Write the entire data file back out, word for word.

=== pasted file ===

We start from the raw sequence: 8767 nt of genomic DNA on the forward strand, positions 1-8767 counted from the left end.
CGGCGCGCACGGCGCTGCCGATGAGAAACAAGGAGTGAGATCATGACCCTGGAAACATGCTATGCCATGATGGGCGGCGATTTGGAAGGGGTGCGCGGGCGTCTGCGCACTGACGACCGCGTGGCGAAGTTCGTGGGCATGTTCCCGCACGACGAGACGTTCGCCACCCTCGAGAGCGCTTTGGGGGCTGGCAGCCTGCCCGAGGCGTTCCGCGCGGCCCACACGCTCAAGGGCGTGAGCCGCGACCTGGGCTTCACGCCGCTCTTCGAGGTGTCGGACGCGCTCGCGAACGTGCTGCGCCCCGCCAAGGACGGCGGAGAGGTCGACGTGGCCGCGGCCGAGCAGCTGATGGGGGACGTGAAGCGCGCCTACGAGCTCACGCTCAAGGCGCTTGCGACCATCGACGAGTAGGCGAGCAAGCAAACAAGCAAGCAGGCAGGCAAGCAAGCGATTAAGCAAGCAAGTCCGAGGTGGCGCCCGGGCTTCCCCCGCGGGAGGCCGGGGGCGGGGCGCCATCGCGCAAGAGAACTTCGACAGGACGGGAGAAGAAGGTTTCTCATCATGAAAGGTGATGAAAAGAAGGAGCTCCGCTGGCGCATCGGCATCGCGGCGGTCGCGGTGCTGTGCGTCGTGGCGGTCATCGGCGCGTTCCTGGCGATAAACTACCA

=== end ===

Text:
We start from the raw sequence: 8767 nt of genomic DNA on the forward strand, positions 1-8767 counted from the left end.
CGGCGCGCACGGCGCTGCCGATGAGAAACAAGGAGTGAGATCATGACCCTGGAAACATGCTATGCCATGATGGGCGGCGATTTGGAAGGGGTGCGCGGGCGTCTGCGCACTGACGACCGCGTGGCGAAGTTCGTGGGCATGTTCCCGCACGACGAGACGTTCGCCACCCTCGAGAGCGCTTTGGGGGCTGGCAGCCTGCCCGAGGCGTTCCGCGCGGCCCACACGCTCAAGGGCGTGAGCCGCGACCTGGGCTTCACGCCGCTCTTCGAGGTGTCGGACGCGCTCGCGAACGTGCTGCGCCCCGCCAAGGACGGCGGAGAGGTCGACGTGGCCGCGGCCGAGCAGCTGATGGGGGACGTGAAGCGCGCCTACGAGCTCACGCTCAAGGCGCTTGCGACCATCGACGAGTAGGCGAGCAAGCAAACAAGCAAGCAGGCAGGCAAGCAAGCGATTAAGCAAGCAAGTCCGAGGTGGCGCCCGGGCTTCCCCCGCGGGAGGCCGGGGGCGGGGCGCCATCGCGCAAGAGAACTTCGACAGGACGGGAGAAGAAGGTTTCTCATCATGAAAGGTGATGAAAAGAAGGAGCTCCGCTGGCGCATCGGCATCGCGGCGGTCGCGGTGCTGTGCGTCGTGGCGGTCATCGGCGCGTTCCTGGCGATAAACTACCA